3.19 p.m.


My Lords, I notice that the noble Lord opened his speech with the assurance that he was not going to make hostile comments but that he was going to put the facts before us with entire impartiality. I fully expected, when he said so, that we should hear, shall I say, an amiable and constructive contribution to the solution of the problems with which we are confronted. All I have to say is that if the noble Lord's speech is the pattern of amiability I was led to understand it would be, then I still have something to learn as to the meaning of the term. But for all that, when he said that this Government of the proletariat was becoming divorced from the support of the people, or words to that effect—


I said the "needs of the people."


I do not know, I am sure, that we need object to it being described as a Government of the proletariat; that is what we have elections for.


Quite right.


I do not see any signs of the divorce either appearing in the recent by-elections, and so far as that is concerned I would say that that is a sort of aside which has little relation to the grave subject which is before us. Might I, however, just comment on one or two observations before I come to deal with the facts of the case on which the noble Lord is clearly entirely uninformed? He pointed out with great emphasis that in his view a Minister of Food should be a member of the Cabinet. Well, there is a great deal to be said for this; but the noble Lord himself, when he was Minister of Food, was not a member of the Cabinet.


But I was, as a matter of fact.


No, excuse me, the noble Lord became a member of the Cabinet when he was Minister of Reconstruction.


The noble Viscount must allow me to know what I was a member of. I took great care to know what I was a member of, and I know that I was not a member of the War Cabinet. The noble Viscount, who led the Opposition at that time, should be better informed.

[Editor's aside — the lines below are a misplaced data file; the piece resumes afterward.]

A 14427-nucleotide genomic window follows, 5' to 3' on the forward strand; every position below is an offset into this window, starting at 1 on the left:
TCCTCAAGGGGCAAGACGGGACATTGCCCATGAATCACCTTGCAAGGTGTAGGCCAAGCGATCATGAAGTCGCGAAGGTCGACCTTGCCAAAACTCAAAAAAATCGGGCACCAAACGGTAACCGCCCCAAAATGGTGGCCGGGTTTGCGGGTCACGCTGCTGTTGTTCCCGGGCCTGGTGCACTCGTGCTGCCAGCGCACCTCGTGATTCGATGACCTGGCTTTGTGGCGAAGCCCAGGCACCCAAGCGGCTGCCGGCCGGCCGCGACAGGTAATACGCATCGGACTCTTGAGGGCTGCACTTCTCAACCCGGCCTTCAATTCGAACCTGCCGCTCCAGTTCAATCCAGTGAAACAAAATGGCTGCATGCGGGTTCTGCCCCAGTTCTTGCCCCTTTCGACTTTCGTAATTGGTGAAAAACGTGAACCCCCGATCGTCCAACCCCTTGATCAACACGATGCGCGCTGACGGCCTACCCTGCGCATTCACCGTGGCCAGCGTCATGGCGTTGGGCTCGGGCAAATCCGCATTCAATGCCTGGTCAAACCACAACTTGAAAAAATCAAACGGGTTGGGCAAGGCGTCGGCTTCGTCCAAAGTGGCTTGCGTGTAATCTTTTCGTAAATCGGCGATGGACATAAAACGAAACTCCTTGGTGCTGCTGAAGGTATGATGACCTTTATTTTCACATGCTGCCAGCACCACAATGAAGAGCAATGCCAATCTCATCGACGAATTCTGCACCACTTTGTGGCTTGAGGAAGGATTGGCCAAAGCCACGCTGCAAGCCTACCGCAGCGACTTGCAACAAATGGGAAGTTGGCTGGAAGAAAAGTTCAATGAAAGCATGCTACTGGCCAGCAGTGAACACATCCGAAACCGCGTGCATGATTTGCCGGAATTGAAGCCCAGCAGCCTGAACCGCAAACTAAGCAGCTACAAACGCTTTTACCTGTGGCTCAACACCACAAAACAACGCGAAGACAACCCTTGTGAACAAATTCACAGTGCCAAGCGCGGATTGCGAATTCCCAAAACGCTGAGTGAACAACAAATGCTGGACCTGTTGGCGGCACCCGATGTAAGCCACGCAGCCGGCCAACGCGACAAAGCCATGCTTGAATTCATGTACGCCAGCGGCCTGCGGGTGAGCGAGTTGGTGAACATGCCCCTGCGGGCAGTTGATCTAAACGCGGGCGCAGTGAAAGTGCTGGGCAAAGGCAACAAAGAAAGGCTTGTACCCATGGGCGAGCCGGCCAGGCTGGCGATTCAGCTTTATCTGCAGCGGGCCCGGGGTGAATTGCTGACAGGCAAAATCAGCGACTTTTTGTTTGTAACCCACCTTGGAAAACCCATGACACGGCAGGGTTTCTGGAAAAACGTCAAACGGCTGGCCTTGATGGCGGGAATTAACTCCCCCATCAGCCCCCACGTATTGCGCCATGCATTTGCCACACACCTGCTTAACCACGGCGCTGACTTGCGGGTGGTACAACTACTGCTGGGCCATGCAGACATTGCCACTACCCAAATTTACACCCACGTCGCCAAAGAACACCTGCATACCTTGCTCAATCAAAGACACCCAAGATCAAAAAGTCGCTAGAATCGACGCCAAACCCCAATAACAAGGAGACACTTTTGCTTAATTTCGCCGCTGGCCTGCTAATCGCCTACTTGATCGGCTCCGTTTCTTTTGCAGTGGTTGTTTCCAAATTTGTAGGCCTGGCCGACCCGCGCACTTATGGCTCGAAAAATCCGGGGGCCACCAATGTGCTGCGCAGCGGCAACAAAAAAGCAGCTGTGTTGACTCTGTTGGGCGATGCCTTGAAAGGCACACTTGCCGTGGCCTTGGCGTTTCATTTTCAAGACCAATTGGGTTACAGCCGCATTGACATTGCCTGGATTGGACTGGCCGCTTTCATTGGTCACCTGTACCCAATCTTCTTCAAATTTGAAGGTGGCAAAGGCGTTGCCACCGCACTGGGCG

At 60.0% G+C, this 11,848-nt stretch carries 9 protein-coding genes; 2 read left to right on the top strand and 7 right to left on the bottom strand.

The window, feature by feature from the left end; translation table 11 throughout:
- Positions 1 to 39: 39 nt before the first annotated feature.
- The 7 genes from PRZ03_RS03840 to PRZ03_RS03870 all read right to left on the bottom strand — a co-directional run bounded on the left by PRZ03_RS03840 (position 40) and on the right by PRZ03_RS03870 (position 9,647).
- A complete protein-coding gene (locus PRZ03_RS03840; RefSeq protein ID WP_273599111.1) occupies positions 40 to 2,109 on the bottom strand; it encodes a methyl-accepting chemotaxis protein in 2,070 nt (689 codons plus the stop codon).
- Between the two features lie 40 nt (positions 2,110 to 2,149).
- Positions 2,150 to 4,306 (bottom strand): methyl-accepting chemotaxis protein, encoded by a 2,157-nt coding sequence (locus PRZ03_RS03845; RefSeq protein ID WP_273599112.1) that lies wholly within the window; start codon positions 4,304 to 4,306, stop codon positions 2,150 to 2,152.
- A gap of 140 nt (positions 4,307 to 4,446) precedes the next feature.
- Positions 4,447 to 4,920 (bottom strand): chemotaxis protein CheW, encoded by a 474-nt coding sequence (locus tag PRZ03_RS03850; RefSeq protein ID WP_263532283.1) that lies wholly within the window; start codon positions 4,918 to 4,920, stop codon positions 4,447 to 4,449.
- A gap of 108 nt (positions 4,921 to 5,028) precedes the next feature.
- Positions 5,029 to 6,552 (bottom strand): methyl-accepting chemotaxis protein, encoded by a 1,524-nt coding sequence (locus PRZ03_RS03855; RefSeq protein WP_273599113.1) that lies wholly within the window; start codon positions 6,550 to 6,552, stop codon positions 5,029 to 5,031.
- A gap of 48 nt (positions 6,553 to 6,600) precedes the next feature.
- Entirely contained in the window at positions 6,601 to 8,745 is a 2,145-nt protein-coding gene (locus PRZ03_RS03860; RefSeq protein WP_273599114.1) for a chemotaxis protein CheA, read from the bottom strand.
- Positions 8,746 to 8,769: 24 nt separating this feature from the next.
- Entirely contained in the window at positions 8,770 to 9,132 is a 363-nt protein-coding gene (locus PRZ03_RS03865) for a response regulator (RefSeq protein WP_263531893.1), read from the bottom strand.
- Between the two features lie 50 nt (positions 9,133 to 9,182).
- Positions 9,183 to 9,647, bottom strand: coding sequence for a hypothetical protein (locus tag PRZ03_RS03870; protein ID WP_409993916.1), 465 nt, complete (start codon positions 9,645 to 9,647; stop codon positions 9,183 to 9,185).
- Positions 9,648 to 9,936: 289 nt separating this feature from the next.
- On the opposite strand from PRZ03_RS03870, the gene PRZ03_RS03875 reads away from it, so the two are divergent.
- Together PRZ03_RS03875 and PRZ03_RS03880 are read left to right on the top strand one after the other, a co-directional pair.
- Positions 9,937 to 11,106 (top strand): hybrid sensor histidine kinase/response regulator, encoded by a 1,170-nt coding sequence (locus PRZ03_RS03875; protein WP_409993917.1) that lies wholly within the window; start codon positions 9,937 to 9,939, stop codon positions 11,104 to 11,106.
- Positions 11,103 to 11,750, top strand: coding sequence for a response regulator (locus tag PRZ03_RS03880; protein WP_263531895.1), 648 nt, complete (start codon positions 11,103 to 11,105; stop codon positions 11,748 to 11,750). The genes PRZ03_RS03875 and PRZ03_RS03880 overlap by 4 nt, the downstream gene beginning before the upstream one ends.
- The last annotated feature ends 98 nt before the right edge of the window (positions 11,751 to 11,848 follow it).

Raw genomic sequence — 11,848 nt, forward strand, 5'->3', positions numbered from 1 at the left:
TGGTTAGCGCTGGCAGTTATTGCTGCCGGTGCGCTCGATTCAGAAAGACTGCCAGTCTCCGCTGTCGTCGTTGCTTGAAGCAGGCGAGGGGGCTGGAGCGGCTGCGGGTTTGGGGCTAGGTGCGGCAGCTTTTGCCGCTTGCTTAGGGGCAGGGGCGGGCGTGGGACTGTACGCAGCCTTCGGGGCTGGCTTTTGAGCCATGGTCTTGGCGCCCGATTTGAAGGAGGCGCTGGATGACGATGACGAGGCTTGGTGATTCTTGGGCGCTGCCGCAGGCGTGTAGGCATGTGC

I know there were various metamorphoses in the Cabinet dispositions during the course of the war. The noble Lord was a Minister of Cabinet rank and so is the present Minister of Food. But I think it would be fair to say that he argued he should be in a position of the highest authority and that it meant that he himself must have been dissatisfied with the position that he himself occupied because he was not in the War Cabinet and because he was not in, what shall we say, the circle which finally controlled policy. As far as that again is concerned, it appears to me to be an aside which has no relation whatever to the present situation. Then the noble Lord said that this Government was allowing the country to slip into a position in which people would not have enough to eat, or words to that effect. Now, I cannot help stating that it is appropriate to remind the noble Lord that the positions are a little different from what they were when he was Minister of Food. I will point to one or two of those differences.

When the noble Lord was Minister of Food there was Lend-Lease; he could buy as much as ever he liked; there was a bottomless purse to dip into without any question whatever. At that time, too, as he tells us, quite fairly, he was contending with grave dangers from sinkings. True; that is what he was contending against. But at that time his Government, in fact, all the Governments of the world, were not confronted with a position such as prevails at the present time where the whole of Europe is wanting food, where India and China and vast populations in Africa and elsewhere are clamouring for their share of what supplies there are. I would not minimize for a moment the grave difficulties with which the Government during the war, as we all know, was confronted, but the concentration then of such shipping as could escape the submarines was to bring supplies to this country. There was no claim on the available supplies from a hungry world as there is now.